Joshua William Arthurs

Associate Professor, Department of Historical and Cultural Studies, University of Toronto-Scarborough
Associate Faculty, Tri-Campus Graduate Department of History
Affiliated Faculty, Centre for European, Russian, and Eurasian Studies
Joshua Arthurs

Areas of interest

  • Contemporary Italy and Europe
  • Fascism and the far right
  • Politics of memory
  • Monuments and museums
  • The classical tradition
  • Everyday life in wartime and dictatorship



Joshua Arthurs specializes in the cultural, social, and intellectual history of contemporary Italy and Europe. His interests include fascism and the far right; the politics of memory, monuments and museums; the classical tradition, race and empire; and everyday life in wartime and dictatorship. His current book project, Forty-Five Days: Emotion, Experience and Memory after Mussolini, under contract with Oxford University Press, examines popular responses to the collapse of the Fascist regime in 1943. He has written extensively on the afterlives of Fascist monuments in contemporary Italy and contested heritage in a global context. He is also co-investigator for the SSHRC Connections Grant initiative Authoritarianism: Lives, Legacies, Traumas.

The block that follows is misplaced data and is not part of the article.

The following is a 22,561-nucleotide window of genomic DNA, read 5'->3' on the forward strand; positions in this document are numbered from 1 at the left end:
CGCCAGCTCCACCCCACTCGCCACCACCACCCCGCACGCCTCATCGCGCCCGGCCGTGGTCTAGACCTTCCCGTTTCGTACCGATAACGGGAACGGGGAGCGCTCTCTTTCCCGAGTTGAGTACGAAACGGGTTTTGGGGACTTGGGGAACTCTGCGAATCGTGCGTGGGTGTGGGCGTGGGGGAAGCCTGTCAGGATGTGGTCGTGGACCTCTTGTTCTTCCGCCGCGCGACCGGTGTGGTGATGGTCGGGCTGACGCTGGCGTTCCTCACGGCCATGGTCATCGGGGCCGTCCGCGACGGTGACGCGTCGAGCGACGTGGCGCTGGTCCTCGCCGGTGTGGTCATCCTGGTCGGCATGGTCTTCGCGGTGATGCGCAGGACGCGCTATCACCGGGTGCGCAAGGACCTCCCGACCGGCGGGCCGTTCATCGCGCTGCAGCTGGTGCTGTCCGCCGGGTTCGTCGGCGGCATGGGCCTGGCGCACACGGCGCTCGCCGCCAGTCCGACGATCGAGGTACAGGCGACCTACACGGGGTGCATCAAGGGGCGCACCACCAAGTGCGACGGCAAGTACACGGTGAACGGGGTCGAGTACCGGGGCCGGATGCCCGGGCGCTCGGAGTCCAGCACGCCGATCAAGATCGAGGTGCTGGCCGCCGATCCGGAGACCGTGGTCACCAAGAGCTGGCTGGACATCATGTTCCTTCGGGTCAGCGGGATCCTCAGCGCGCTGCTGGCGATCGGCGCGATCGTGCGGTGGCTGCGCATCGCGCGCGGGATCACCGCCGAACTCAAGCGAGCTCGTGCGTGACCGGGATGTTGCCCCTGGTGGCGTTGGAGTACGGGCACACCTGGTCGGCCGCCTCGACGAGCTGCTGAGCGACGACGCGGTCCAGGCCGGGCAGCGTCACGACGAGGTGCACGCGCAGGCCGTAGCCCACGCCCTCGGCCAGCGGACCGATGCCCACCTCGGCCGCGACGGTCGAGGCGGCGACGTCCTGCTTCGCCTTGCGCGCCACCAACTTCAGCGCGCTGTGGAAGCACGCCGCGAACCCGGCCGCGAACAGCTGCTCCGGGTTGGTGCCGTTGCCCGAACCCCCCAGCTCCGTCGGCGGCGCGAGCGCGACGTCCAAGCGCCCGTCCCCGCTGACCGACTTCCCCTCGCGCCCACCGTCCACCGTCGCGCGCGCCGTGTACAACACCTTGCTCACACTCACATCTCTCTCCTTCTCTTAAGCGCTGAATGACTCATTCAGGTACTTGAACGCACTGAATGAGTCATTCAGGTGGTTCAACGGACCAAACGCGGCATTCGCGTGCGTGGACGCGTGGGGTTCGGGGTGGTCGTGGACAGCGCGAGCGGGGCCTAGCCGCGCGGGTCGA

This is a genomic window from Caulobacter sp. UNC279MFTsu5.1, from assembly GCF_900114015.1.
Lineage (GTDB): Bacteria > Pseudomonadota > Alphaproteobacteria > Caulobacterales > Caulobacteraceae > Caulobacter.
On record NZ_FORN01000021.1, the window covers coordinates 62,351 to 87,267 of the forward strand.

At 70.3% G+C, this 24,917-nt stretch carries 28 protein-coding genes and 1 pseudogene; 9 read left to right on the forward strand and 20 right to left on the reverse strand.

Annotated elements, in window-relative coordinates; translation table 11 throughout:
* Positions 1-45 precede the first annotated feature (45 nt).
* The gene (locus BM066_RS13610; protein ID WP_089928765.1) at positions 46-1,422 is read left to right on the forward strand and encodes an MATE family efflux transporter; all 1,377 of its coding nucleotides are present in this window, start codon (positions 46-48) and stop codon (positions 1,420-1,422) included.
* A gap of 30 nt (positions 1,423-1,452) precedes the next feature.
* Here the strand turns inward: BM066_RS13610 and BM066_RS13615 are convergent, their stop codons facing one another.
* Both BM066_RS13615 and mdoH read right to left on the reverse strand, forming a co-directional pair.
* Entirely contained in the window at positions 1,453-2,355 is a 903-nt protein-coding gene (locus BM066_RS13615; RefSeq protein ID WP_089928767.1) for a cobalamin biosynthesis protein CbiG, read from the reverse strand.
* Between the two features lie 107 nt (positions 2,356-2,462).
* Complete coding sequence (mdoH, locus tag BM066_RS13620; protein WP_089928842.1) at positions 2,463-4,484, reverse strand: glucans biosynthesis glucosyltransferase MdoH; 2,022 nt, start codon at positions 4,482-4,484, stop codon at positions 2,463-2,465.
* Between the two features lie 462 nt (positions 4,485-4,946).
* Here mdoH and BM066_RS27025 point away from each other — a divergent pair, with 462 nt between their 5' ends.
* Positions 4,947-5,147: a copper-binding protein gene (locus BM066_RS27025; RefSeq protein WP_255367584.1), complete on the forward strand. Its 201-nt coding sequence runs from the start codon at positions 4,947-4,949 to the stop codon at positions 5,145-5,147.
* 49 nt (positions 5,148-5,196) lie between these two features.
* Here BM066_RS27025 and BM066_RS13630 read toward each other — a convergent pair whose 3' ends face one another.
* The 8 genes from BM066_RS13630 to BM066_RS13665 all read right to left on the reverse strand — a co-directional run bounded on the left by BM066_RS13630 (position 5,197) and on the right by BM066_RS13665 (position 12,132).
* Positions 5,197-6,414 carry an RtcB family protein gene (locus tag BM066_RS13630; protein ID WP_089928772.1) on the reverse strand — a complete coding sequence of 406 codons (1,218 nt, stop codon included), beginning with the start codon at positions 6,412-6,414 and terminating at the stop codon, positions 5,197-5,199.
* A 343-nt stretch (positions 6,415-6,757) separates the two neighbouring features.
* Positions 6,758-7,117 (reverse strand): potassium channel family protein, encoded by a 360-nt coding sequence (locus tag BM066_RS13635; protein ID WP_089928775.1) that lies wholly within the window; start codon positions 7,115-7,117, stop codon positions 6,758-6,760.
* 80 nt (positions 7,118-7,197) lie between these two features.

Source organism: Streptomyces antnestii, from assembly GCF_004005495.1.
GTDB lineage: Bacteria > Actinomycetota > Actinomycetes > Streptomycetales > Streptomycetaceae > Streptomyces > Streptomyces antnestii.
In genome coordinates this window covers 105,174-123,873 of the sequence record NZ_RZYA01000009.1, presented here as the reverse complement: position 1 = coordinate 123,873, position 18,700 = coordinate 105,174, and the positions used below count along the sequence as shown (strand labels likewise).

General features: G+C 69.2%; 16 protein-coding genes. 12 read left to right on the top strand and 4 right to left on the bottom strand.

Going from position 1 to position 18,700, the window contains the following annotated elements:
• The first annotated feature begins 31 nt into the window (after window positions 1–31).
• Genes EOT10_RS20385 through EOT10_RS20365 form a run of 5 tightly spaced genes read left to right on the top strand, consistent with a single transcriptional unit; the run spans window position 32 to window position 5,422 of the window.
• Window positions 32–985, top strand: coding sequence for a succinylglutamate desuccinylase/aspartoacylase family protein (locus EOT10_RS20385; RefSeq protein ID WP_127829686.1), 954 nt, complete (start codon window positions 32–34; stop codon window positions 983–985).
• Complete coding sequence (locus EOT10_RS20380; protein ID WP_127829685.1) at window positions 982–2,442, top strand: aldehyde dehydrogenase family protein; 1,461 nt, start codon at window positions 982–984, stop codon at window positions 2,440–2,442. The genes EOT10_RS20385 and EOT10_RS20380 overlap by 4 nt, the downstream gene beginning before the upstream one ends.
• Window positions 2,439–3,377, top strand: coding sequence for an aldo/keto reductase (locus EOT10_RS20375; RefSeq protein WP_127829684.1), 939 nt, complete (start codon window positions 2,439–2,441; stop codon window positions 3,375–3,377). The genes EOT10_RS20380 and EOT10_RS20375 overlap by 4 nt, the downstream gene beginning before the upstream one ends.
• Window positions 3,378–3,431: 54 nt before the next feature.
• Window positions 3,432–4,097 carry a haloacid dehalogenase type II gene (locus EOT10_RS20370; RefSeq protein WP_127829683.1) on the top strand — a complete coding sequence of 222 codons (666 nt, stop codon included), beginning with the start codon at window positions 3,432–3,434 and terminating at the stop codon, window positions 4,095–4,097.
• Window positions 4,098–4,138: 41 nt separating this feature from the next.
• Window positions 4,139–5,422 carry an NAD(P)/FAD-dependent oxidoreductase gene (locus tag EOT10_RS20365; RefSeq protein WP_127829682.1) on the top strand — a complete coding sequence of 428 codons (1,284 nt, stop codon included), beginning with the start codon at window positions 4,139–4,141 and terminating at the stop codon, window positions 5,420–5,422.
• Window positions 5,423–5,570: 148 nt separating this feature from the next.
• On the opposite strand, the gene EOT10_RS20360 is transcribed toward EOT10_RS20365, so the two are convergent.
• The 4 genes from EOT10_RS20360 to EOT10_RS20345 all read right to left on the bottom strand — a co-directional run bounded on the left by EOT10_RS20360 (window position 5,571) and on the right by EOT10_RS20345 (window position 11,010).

Professor Arthurs is a Fellow of the American Academy in Rome, Vice-President of the Society for Italian Historical Studies, and a member of the editorial board of the Journal of Modern Italian Studies. Prior to his arrival in Toronto, he taught at West Virginia University and George Mason University.

Select publications

  • “Vivere il fascismo: politica e vita quotidiana durante il regime” in Giulia Albanese (ed.), Il fascismo italiano. Storia e interpretazioni (Carocci, 2021), 237-253.
  • “The Anatomy of Controversy, from Charlottesville to Rome.” Modern Italy 24.2 (2019), 123-138.
  • The Politics of Everyday Life in Fascist Italy: Outside the State?, co-edited with Michael Ebner and Kate Ferris (Palgrave MacMillan, 2017).
  • Excavating Modernity: The Roman Past in Fascist Italy (Cornell University Press, 2012).
  • “Fascism as ‘Heritage’ in Contemporary Italy,” in Andrea Mammone and Giuseppe Veltri (eds.), Italy Today: The Sick Man of Europe (Routledge, 2010), 114-127.